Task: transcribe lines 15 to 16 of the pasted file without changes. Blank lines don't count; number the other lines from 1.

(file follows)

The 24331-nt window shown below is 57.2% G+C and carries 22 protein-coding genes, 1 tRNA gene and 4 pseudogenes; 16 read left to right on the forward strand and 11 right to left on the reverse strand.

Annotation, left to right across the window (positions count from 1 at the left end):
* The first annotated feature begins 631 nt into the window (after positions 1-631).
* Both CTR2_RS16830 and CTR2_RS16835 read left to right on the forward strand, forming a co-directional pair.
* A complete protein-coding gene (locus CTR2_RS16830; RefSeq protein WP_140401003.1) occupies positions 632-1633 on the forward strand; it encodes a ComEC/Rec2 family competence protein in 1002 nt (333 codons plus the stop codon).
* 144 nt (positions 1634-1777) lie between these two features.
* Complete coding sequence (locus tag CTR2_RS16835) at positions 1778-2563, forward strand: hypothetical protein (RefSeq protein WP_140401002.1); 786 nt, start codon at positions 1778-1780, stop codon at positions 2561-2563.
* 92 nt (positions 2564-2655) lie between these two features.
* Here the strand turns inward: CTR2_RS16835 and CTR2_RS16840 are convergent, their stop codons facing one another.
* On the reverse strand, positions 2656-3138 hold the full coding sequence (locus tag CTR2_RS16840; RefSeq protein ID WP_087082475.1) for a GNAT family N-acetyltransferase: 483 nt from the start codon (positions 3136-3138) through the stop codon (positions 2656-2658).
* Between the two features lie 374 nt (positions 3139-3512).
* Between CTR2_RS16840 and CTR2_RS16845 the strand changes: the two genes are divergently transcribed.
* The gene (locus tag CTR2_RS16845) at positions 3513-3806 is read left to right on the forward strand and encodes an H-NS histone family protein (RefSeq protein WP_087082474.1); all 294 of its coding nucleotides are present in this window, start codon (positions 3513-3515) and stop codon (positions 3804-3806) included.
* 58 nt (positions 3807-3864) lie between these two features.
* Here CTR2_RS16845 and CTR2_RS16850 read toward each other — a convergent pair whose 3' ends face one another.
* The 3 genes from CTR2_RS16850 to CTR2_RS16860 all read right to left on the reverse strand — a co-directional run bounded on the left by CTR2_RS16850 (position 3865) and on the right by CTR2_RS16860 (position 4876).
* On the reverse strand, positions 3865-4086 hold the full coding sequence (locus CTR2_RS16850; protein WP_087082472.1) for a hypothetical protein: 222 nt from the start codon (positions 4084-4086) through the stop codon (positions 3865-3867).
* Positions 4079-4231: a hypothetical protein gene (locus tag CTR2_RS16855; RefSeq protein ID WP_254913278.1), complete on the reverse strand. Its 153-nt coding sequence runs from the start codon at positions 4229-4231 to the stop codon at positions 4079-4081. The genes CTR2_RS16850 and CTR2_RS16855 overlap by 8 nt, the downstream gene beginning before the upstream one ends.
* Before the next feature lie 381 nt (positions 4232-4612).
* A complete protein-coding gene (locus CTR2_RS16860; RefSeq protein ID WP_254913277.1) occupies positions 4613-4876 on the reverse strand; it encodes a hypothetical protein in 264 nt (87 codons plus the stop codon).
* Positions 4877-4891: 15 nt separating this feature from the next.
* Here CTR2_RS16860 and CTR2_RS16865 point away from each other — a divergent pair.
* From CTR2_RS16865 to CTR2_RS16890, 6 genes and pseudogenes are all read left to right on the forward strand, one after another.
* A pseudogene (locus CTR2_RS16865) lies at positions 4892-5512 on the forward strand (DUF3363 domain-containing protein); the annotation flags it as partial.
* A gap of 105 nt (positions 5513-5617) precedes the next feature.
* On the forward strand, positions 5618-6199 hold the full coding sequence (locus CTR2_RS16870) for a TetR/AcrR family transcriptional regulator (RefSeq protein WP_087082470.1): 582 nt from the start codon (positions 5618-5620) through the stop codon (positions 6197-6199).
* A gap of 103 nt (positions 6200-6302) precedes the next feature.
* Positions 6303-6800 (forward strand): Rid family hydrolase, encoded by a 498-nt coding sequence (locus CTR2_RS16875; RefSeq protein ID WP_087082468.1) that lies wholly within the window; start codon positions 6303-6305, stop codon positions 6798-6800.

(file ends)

* Here CTR2_RS16845 and CTR2_RS16850 read toward each other — a convergent pair whose 3' ends face one another.
* The 3 genes from CTR2_RS16850 to CTR2_RS16860 all read right to left on the reverse strand — a co-directional run bounded on the left by CTR2_RS16850 (position 3865) and on the right by CTR2_RS16860 (position 4876).